'She fought to save her life': Father speaks after Claremont verdict

Speaking for the first time after yesterday's historic Claremont serial killings verdict, the father of Ciara Glennon has recalled how she fought for her life and the damage inflicted by media.

'She fought to save her life': Father speaks after Claremont verdict

Speaking for the first time after yesterday's historic Claremont serial killings verdict, the father of Ciara Glennon has recalled how she fought for her life.

Bradley Robert Edwards was yesterday found guilty of the murders of Jane Rimmer, 23, and lawyer Ciara Glennon, 27, in the Claremont serial killings trial. He was found not guilty of the murder of Sarah Spiers, 18.

All three women disappeared from the affluent Perth suburb of Claremont in 1996 and 1997. The bodies of Ms Rimmer and Ms Glennon were found in Perth bushland, but no trace of Ms Spiers has ever been found.

Today Ciara's father Denis Glennon said his daughter "fought to save her life" and in doing so left us "vital DNA clues".

"Ciara was strong in spirit, had courage, great courage. But yet, as she fought to save her life ... she could not save herself," he said.

In his judgement, Justice Stephen Hall acknowledged the significance of the DNA evidence which he said was "critically" important to the conviction of Edwards for Ms Glennon's murder.

"I doubt that the other evidence as to identity could prove that the accused was the killer of Ms Glennon without the contribution of the DNA evidence," he said.

Mr Glennon said the family's memories were engulfed by sadness but transcended by memories of her courage, which she undoubtedly displayed in her final moments.

Claremont killer Bradley Edwards found guilty of two murders

"Yes, memories watered by tears, but also caressed by her spirit, her ready friendship, and, above all, her courage," he said.

Mr Glennon quoted his wife's book Ciara's Gift in which she described the family's immense grief of losing their daughter.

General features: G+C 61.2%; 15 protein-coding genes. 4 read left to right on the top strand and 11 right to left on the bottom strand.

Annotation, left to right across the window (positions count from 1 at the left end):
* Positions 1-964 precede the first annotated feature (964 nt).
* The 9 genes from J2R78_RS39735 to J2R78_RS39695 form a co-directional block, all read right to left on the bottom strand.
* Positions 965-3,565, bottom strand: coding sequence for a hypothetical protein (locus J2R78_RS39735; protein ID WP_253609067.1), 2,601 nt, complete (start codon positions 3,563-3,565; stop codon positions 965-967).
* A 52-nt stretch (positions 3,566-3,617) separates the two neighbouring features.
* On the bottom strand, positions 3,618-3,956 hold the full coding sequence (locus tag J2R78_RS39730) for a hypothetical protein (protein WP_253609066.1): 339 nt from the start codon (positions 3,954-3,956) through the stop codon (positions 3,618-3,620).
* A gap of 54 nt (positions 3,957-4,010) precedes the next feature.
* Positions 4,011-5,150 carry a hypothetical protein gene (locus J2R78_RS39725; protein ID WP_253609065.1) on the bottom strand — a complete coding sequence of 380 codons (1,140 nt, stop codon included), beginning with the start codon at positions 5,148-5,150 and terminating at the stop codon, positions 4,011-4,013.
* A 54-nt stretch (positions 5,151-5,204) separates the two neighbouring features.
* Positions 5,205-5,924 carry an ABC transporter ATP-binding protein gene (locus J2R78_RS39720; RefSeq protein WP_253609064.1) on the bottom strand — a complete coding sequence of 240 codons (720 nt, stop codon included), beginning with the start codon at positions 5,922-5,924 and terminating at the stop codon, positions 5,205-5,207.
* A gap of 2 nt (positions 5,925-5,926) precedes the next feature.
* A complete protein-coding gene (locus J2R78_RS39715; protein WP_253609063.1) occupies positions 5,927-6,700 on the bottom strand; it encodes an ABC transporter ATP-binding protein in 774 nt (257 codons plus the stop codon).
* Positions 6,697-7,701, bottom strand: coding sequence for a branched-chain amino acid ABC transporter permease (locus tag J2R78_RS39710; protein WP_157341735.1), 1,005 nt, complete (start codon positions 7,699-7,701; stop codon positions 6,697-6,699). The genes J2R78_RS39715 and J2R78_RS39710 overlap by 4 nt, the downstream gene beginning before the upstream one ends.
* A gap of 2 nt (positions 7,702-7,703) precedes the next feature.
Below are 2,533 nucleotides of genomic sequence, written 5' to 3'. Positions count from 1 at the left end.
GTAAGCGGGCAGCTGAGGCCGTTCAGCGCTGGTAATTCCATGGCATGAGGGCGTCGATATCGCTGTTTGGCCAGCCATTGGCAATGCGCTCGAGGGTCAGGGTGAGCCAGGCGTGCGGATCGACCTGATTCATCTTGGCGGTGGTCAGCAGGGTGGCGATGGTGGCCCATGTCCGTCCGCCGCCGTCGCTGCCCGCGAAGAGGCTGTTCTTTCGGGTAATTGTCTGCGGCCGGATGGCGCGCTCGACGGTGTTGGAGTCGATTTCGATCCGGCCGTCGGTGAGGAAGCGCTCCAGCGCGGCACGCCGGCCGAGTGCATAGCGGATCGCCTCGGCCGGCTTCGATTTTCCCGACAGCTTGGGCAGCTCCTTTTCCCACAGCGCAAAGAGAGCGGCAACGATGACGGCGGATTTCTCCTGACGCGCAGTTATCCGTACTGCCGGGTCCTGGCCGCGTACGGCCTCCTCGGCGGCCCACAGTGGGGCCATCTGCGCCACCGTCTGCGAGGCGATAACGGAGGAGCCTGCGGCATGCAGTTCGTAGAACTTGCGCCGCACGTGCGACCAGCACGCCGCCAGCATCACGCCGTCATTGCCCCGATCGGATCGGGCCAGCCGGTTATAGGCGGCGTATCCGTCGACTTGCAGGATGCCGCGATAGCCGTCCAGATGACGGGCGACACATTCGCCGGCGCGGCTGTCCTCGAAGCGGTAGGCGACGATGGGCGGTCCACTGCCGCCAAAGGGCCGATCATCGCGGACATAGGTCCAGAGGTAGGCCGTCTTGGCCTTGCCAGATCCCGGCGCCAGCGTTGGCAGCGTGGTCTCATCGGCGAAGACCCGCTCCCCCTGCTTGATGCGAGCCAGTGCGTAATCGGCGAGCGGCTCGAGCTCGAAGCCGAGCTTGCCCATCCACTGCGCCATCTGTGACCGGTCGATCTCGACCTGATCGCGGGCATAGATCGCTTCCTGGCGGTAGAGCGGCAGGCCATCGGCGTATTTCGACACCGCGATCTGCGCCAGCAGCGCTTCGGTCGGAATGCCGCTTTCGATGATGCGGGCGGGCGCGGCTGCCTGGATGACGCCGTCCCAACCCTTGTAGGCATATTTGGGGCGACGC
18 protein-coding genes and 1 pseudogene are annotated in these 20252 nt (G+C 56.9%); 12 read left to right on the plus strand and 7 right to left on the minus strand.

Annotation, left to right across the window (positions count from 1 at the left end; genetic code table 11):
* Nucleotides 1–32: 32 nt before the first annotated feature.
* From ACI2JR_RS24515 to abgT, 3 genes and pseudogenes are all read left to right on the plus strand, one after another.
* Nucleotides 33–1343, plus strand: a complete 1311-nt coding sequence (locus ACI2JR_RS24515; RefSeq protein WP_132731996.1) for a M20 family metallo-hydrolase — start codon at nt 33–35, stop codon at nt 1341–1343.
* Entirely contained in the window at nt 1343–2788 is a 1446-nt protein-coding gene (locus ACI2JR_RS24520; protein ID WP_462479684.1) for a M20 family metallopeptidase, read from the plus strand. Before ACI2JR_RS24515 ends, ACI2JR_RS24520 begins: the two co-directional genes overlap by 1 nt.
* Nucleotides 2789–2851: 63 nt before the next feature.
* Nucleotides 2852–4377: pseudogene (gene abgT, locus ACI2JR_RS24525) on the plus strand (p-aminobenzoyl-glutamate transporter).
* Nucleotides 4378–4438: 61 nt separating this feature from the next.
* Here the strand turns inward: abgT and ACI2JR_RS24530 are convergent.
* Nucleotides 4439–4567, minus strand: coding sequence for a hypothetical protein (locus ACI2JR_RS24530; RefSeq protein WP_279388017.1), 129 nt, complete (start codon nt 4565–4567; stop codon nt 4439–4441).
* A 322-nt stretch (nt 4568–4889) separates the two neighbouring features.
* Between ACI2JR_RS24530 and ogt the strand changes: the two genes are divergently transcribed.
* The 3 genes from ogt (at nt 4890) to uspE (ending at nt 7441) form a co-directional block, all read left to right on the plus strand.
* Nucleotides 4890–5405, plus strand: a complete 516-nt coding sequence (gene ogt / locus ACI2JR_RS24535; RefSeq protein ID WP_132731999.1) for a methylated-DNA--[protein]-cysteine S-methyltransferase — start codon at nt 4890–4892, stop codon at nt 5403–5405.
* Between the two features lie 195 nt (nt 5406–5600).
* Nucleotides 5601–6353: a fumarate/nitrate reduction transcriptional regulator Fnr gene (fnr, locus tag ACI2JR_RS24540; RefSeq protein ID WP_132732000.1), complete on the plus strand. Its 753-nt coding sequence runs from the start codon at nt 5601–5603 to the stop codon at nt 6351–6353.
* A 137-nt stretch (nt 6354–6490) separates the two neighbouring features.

"Days that are meant to be days of celebration are now days tinged with sadness," he said.

"There's always somebody missing, a conspicuous absence, an empty chair, her silence speaks louder than our words. We miss her acutely."

Reporting inflicted 'needless additional suffering'

Mr Glennon said he had "no criticism" of the police's actions and praised their handling of the case but lashed the tabloid media.

"My family has no criticism of what the police or the scientists might have done better during the very lengthy investigation. We have no critique of those involved," he said.

"They did the very best they could with the information, with the methods, with the equipment that they had available to them at that time."

Mr Glennon spoke extensively on the actions of the media which he said triggered "countless heartbreaking setbacks".

"Most were triggered by reports containing selective information to support predisposed opinions. And the reports were, somewhat understandably, based on deficient interpretations of an ever-increasing labyrinth of evidence over so long," he said.

"The dramatic headlines, the subjective content repeatedly cast doubt on the investigative work of the police, and the analytical work of the chemists, the scientists, all of whom I know were working diligently and conscientiously with what they had to work with at the time they were working on the case.

"And this form of reporting, I can assure you, inflicted needless additional suffering on my family."

Mr Glennon also revealed the family was never allowed to view Ms Glennon's body due to the extent of her injuries.

"Not known by many people, but we were not permitted to view Ciara's body. Her wounds and injuries were too gruesome," Mr Glennon said.

Mr Glennon, on behalf of the family, said their thoughts were with Ms Spiers's family.

"Especially they deserve to know where Sarah is," he said.

Mr Glennon thanked the DPP and prosecutor Carmel Barbagallo as well as Justice Stephen Hall who handed down the historic guilty verdict yesterday.

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Source : 9 News More